Salmonella outbreak in B.C. linked to U.S. red onions
The federal government is warning of an outbreak of salmonella that is linked to red onions imported from the U.S. (iStock)
VICTORIA -- Health officials are warning residents of western and central Canada of a salmonella outbreak that has been linked to red onions imported from the United States.
Salmonella outbreaks have appeared in B.C., Alberta, Saskatchewan, Manitoba and Ontario. Health officials say that onions imported from the U.S. should not be eaten until further notice.
Restaurants and stores are also encouraged not to serve or sell food products that include U.S. red onions. Canadian red onions are still safe to eat, according to the federal government.
As of Thursday, 114 people across Canada have contracted salmonella as a result of eating the onions. A total of 43 cases have been reported in B.C.
The cases are believed to have occurred between mid-June and mid-July.
Salmonella can cause a range of symptoms, including fever, chills, diarrhea, abdominal cramps, headaches, nausea and vomiting.
Symptoms usually appear six to 72 hours after being exposed to the bacteria.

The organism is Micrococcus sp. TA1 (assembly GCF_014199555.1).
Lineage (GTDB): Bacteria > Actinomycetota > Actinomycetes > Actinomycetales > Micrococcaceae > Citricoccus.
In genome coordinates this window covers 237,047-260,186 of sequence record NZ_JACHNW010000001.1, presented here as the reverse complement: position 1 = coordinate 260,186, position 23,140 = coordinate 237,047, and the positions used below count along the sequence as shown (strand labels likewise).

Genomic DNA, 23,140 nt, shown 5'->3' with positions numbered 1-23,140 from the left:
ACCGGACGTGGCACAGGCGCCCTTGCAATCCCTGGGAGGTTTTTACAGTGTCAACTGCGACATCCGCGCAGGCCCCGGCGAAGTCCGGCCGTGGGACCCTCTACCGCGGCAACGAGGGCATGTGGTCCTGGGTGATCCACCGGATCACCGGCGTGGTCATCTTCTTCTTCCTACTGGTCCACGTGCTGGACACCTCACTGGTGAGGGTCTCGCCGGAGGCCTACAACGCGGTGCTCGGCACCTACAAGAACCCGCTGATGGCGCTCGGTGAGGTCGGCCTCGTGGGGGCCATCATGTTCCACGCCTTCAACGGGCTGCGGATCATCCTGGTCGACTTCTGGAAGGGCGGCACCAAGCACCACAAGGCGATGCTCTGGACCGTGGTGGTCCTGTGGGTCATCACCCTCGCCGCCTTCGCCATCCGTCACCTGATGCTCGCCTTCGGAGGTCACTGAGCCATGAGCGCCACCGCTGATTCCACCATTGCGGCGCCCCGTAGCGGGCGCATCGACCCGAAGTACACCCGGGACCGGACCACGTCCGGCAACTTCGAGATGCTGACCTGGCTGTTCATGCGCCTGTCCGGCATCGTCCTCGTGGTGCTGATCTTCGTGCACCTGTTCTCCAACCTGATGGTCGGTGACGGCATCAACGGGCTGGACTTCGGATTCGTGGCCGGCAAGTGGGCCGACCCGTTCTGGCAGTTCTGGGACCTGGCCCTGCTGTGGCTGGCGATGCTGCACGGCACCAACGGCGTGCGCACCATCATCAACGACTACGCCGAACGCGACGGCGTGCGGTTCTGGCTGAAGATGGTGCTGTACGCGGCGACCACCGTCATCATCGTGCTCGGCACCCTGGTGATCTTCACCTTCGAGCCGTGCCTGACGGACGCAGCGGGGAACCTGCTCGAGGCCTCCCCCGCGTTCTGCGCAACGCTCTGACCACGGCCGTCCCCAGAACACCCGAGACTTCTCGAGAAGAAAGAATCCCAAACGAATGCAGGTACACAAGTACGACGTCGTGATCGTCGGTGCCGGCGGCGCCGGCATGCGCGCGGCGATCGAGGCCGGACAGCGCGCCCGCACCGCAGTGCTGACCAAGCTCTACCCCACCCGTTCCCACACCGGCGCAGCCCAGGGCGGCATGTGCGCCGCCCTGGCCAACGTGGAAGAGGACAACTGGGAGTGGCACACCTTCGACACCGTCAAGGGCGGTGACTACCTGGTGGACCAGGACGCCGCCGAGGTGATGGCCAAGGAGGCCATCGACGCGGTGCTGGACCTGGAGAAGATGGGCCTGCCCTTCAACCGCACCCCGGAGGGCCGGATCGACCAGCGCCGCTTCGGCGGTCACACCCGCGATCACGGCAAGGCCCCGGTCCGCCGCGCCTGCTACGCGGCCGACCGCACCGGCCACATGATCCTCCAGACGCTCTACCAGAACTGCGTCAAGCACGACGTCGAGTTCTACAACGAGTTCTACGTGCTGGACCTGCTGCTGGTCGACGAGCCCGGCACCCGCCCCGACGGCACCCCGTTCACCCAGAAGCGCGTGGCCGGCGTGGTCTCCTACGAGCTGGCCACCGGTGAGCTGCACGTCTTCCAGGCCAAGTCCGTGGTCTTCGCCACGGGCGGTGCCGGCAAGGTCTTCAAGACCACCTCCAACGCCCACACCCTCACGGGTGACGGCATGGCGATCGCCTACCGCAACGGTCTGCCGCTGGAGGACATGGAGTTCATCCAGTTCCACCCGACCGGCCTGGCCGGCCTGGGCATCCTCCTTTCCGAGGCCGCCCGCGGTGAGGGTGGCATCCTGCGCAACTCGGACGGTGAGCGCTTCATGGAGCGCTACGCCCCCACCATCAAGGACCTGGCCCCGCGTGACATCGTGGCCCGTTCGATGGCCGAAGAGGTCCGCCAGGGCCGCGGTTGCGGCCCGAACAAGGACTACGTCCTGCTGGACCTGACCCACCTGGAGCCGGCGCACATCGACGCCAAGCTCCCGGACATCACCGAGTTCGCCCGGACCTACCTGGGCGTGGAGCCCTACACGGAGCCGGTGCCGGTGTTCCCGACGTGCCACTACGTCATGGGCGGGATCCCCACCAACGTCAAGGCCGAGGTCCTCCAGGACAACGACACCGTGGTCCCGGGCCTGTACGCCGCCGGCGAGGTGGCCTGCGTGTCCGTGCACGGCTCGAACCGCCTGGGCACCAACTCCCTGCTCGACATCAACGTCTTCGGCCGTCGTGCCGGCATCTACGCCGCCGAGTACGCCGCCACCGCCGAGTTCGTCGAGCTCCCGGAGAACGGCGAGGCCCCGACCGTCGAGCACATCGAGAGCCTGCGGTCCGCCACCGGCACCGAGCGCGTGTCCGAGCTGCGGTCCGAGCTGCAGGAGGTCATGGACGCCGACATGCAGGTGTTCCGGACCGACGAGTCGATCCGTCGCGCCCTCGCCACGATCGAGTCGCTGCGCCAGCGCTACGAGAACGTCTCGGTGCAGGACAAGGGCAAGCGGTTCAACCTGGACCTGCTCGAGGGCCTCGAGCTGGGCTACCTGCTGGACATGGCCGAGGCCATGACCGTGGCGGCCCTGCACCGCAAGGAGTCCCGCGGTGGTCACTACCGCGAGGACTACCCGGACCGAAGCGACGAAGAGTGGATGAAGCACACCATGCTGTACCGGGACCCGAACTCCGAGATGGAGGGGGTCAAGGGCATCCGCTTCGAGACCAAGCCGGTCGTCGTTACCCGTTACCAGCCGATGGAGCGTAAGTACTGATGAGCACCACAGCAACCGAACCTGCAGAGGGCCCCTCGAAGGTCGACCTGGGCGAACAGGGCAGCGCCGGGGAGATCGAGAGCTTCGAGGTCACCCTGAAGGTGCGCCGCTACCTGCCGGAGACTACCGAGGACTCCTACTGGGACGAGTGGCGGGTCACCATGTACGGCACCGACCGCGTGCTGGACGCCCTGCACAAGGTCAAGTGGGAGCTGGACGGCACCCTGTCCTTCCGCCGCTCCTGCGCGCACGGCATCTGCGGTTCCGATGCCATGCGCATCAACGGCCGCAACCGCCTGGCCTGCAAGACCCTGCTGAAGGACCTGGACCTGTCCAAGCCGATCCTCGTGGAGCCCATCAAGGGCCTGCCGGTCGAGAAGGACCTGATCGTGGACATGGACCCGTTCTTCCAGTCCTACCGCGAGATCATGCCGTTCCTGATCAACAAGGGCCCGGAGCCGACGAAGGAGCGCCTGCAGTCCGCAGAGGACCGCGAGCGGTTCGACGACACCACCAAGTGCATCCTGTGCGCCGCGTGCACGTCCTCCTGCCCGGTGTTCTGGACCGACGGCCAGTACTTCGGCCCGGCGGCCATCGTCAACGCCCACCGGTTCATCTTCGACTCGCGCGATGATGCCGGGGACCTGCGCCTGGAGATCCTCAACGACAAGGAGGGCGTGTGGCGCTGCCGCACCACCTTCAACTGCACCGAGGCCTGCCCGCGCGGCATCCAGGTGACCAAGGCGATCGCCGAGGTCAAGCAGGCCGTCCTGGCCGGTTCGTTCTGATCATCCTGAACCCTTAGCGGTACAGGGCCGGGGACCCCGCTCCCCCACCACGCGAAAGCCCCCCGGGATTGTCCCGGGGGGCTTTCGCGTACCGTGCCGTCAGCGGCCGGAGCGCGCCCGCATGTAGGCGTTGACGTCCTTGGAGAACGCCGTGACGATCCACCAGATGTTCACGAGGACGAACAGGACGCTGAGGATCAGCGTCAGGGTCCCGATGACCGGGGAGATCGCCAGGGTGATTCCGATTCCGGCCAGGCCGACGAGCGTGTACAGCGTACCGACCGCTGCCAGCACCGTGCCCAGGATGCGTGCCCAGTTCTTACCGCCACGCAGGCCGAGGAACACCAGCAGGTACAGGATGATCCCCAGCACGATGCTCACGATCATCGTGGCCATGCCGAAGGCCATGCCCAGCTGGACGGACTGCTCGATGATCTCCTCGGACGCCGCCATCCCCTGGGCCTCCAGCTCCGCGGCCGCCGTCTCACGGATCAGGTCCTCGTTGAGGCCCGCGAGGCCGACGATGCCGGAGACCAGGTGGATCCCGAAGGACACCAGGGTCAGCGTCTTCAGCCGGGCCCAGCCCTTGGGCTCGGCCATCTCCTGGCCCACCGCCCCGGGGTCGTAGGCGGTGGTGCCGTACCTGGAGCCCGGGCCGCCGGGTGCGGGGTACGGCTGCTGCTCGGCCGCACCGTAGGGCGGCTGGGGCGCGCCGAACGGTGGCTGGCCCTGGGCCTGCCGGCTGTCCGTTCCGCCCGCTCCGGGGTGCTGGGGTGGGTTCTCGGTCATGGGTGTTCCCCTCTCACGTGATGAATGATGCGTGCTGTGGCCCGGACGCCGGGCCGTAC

For most healthy people, salmonella symptoms should clear up in approximately four to seven days without treatment.
However, some people may require antibiotics and in rare cases severe illness can occur.
According to the federal government, information on 102 of the recent salmonella cases is currently available. Of those 102 cases, 16 people required hospitalizations. No deaths have been reported as a result of the outbreak.
People who contracted salmonella range from three years old to 100 years old.
“Individuals are asked to check their homes for red onions, including whole, sliced or chopped, as well as prepared foods that contain red onions as an ingredient, such as premade salads, sandwiches, wraps or dips,” said the Public Health Agency of Canada in a release Thursday.
Anyone who has a U.S. red onion at home is being advised to throw it away, wash your hands, and wash or sanitize where the onion was stored, such as inside a fridge or cupboard.
The Public Health Agency of Canada and U.S. CDC will continue to investigate the outbreak.